• Merseyside derby among ‘high risk’ ties
  • Local Police ready for Anfield victory party

Premier League Champions-in-waiting, Liverpool and Everton are set next week to oppose plans that will make them play at neutral venues when the Premier League restarts on June 17, 2020.

However, the Merseyside Police say they have no objections to matches at Anfield or Goodison Park “in relation to crime and disorder”.

Jürgen Klopp’s runaway leaders will be denied any opportunity to win the club’s first league title in 30 years at Anfield under plans outlined by Mark Roberts, the national lead for football policing and deputy chief constable of South Yorkshire Police.

Liverpool fans will not be at Anfield to celebrate a likely first league title in 30 years because Police want six “high risk” matches switched to neutral venues amid the coronavirus pandemic.

These include: Everton vs Liverpool; Manchester City vs Liverpool; Newcastle vs Liverpool; Manchester City vs Newcastle; and Manchester United vs Sheffield United – and “the game in which Liverpool could secure the league title”, according to a statement.

That could be the Merseyside derby on the weekend of June 20-21 June should Manchester City lose at home to Arsenal on the re-opening night of June 17, 2020. Other games, including several London derbies, are also being considered for neutral venues.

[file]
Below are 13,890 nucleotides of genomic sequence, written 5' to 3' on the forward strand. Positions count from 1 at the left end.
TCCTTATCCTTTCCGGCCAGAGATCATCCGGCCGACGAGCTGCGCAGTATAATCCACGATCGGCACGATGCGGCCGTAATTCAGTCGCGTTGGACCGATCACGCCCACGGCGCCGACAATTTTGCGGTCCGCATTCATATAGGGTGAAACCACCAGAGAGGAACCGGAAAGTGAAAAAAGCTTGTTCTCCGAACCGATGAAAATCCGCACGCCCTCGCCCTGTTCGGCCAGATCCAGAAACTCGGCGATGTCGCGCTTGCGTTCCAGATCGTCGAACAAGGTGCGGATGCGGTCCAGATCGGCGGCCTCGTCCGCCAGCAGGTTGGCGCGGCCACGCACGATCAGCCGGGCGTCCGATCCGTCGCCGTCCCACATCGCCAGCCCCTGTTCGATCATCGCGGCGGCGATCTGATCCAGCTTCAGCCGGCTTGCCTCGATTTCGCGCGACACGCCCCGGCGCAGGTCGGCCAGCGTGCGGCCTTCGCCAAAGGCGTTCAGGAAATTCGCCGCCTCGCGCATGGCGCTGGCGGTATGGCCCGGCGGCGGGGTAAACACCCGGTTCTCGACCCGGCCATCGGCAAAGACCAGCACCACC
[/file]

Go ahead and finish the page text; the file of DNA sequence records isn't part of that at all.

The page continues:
National police want the matches moved to reduce demands on officers during the public health crisis and to discourage fans from gathering outside stadiums.

Merseyside Police, however, have confirmed they have no problem with matches taking place in Liverpool as scheduled, although the final decision rests with the local safety advisory group.

Liverpool’s city mayor, Joe Anderson, claimed in April that the season should be cancelled and Klopp’s team awarded the title to avoid the possibility of fans celebrating outside Anfield. His comments were met with dismay by Liverpool, who said there was “a lack of evidence to support such claims”.

Their position has not changed during discussions over Project Restart and the club rejects suggestion that Liverpool fans, and football supporters in general, can not be trusted to observe lockdown rules.

There was further unease at Anfield when it emerged several of their games were being considered for neutral venues. The games identified were not proposed or discussed at Thursday’s Premier League meeting.

Both Merseyside clubs will argue their case for playing at home – only the re-arranged derby effects Everton – at a Safety Advisory Group (SAG) meeting expected next week.

SAG meetings involve the clubs, supporters groups such as the Everton Fans Forum and Spirit of Shankly, Liverpool Council, Police and other emergency services plus the Sports Ground Safety Authority.

Liverpool have been working on detailed plans to play without fans inside or outside Anfield since football stopped in mid-March.

The club accepts there are risks but believes they are manageable. For their part, Everton question the sporting integrity of playing the derby at Anfield in December but not the return fixture at Goodison.

However, should SAG refuse to issue a licence, the clubs will be prevented from hosting matches at Anfield or Goodison. Given the unprecedented situation, it is possible SAG could refuse on government advice.The Guardian


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